According to Wilkins, one of the primary responsibilities of a land-grant university like Cornell is to facilitate open communication on timely issues. A range of viewpoints should be accepted especially at Cornell because the university is a major center of research on genetic engineering and has an extension system that informs the public about the technology.

"If we're going to have a constructive dialog, one of the first things to work on is discovering how we talk about this topic and deciding what the salient issues are," Wilkins says.

People's viewpoints will be shaped by their values, experiences, and beliefs as well as their awareness and understanding of science-based facts, Wilkins adds. And while scientific research will address some of the concerns related to the technology, some of the ethical and social concerns will need to be addressed in other, more participatory ways.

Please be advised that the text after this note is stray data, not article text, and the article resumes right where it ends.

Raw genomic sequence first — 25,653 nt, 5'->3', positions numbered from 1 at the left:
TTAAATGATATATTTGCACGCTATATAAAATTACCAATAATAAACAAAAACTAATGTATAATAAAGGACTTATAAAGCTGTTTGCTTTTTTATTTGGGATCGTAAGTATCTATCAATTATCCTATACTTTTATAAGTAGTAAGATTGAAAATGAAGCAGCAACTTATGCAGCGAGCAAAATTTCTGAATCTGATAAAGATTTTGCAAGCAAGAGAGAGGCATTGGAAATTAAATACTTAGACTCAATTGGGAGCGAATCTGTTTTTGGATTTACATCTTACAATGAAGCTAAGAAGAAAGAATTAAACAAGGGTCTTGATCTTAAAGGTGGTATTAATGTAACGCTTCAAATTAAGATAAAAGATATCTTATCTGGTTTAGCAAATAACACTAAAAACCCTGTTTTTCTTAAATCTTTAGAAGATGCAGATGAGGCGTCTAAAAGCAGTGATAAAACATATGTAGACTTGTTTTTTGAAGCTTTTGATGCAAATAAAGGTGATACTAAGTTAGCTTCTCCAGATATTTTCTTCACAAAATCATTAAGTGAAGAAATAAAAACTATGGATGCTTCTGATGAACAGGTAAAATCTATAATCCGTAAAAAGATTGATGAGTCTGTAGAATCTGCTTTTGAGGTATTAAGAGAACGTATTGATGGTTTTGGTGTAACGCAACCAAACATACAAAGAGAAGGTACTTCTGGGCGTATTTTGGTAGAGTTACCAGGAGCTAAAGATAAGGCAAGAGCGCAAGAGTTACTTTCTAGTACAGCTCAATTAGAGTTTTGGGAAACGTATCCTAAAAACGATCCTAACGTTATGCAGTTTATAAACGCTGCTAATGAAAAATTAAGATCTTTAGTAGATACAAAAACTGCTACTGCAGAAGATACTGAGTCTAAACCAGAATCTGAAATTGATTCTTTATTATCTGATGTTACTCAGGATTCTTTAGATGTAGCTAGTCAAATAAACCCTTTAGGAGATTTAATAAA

Wilkins' study of 223 on-campus faculty and off-campus extension educators across New York State characterized the viewpoints of this highly educated group on the genetic engineering of foods. The study participants were given 48 statements, each on one of eight complex issues that surround the research, development, and application of this technology: public health, environmental sustainability, consumer aspects, agriculture and the food system, food security, animal welfare, land-grant university responsibilities, and regulatory and policy processes. They were asked to sort the statements according to levels of agreement and disagreement.

Based on their responses, Wilkins found that the participants fell into three distinct viewpoints: precautionary, promoter, and cautious supporter. The majority held either the precautionary or promoter perspectives.